Racism inevitably leads to violence. And justice is blind.

Katja (Diane Kruger) drops her young son off with her husband Nuri (Numan Acar). She takes the family car for a much needed spa day with a good friend. But when she returns to her husband’s store, to her horror, it’s been bombed.

Life for Katja spirals downward as she learns that her husband and child have perished in the blast. Questions swirl. The police investigate. Because Nuri is Turkish and formerly a convicted drug dealer, the immediate thought is that the bombing is drug related. Katja insists that Nazis are to blame. And she is right.

Not quite a straight-forward revenge tale, “In the Fade” is a fascinating crime procedural that explores the deadly results of extreme racial animus. Reminding us that even today, people all over the world, including some young people in Germany, revere Adolf Hitler. And their deep-seated feelings, so removed from anything found in the mainstream, cause them to become radicalized seeking to lash out at those they see as antithetical to their fanatical beliefs. We live in dangerous times, but radical violence is nothing new.

Katja’s personal quest for justice leads her to rely on the courts. In Germany, according to this film, the victim is represented by a lawyer and the State has a prosecutor. This system is much different than what Americans are familiar with, however, the principals are the same—the accused is innocent until proven guilty. And, naturally, the accused is represented by defense counsel, as the search for justice proceeds systematically.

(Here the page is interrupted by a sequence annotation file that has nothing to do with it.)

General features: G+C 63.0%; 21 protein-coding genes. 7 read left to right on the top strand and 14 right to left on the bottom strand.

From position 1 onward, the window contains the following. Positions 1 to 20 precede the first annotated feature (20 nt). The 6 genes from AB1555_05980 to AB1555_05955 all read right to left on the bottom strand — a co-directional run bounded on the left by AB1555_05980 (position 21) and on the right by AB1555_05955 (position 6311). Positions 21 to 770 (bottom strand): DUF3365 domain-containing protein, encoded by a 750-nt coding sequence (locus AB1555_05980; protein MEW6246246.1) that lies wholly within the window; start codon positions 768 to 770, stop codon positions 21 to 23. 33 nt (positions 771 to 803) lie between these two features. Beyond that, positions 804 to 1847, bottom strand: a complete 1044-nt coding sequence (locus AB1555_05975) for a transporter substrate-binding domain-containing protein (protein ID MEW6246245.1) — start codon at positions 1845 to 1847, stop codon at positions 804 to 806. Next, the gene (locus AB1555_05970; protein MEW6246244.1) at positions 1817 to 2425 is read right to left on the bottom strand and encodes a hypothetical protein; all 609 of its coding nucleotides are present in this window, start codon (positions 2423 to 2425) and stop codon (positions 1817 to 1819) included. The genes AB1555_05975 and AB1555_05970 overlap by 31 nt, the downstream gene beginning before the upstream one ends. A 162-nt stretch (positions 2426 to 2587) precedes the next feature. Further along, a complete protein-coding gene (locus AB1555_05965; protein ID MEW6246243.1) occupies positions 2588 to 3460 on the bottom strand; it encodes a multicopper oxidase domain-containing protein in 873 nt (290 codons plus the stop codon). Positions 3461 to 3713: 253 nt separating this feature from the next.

“In the Fade” painstakingly follows the judicial process as it frustrates Katja. Knowing something in your gut is one thing, proving it in court is another. Evidence is critical, and as the trial of the accused moves forward, you might find yourself shouting at the screen. It is infuriating. The question is: what would you do?

Katja’s flawed decisions that follow will not be wholly satisfactory. But while watching, I kept thinking of the upcoming “Death Wish” reboot, the one starring Bruce Willis and directed by horror auteur Eli Roth. The trailers to that film promise action and thrills as Willis avenges his loss by becoming a street vigilante. Movies often make it look so simple—justice is merely a bullet away.

Director Fatih Akin, who is German born but of Turkish parentage, certainly understands the racial struggles covered in his film. He is assisted by Mark Bohm in writing the screenplay. And the intimate narrative tightly focuses on Katja’s emotional state of mind making us understand the motivation for her actions. Nothing is glamorized or romanticized. Katja is always headed for a major crash. It’s a pretty bleak story.

A contender for the best foreign language Oscar, “In the Fade,” with its direct and uncomplicated approach to a pressing societal problem, is certainly an accessible film. Kruger’s performance is raw and definitely connects with the viewer. It’s a handsome and, at times, riveting procedural. And unlike other films that casually approach the subject of justice and revenge, resolving that a gun is the simple answer, Akin is determined to offer up a word of caution.

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